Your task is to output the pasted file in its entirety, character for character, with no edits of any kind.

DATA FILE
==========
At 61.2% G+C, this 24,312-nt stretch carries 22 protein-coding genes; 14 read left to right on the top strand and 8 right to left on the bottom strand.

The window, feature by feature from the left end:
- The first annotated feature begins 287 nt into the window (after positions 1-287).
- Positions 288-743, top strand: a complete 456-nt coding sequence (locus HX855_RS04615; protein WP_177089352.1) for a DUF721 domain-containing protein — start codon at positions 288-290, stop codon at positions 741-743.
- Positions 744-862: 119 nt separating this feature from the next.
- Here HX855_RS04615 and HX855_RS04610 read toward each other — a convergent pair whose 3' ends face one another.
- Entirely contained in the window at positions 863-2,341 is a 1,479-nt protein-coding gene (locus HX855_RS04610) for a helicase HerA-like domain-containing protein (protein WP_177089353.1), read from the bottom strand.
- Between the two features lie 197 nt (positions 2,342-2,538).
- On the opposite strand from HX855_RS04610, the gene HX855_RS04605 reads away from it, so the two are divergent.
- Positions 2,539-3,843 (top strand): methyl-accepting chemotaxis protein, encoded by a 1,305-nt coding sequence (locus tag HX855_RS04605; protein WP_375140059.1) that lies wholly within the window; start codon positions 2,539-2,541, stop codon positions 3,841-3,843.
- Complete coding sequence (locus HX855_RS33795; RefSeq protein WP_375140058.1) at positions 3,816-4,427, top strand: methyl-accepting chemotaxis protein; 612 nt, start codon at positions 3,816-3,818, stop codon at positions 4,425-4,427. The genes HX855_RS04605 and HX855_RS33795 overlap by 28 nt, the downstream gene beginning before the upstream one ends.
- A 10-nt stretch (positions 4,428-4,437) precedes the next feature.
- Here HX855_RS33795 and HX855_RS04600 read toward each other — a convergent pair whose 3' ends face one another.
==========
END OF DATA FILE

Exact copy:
At 61.2% G+C, this 24,312-nt stretch carries 22 protein-coding genes; 14 read left to right on the top strand and 8 right to left on the bottom strand.

The window, feature by feature from the left end:
- The first annotated feature begins 287 nt into the window (after positions 1-287).
- Positions 288-743, top strand: a complete 456-nt coding sequence (locus HX855_RS04615; protein WP_177089352.1) for a DUF721 domain-containing protein — start codon at positions 288-290, stop codon at positions 741-743.
- Positions 744-862: 119 nt separating this feature from the next.
- Here HX855_RS04615 and HX855_RS04610 read toward each other — a convergent pair whose 3' ends face one another.
- Entirely contained in the window at positions 863-2,341 is a 1,479-nt protein-coding gene (locus HX855_RS04610) for a helicase HerA-like domain-containing protein (protein WP_177089353.1), read from the bottom strand.
- Between the two features lie 197 nt (positions 2,342-2,538).
- On the opposite strand from HX855_RS04610, the gene HX855_RS04605 reads away from it, so the two are divergent.
- Positions 2,539-3,843 (top strand): methyl-accepting chemotaxis protein, encoded by a 1,305-nt coding sequence (locus tag HX855_RS04605; protein WP_375140059.1) that lies wholly within the window; start codon positions 2,539-2,541, stop codon positions 3,841-3,843.
- Complete coding sequence (locus HX855_RS33795; RefSeq protein WP_375140058.1) at positions 3,816-4,427, top strand: methyl-accepting chemotaxis protein; 612 nt, start codon at positions 3,816-3,818, stop codon at positions 4,425-4,427. The genes HX855_RS04605 and HX855_RS33795 overlap by 28 nt, the downstream gene beginning before the upstream one ends.
- A 10-nt stretch (positions 4,428-4,437) precedes the next feature.
- Here HX855_RS33795 and HX855_RS04600 read toward each other — a convergent pair whose 3' ends face one another.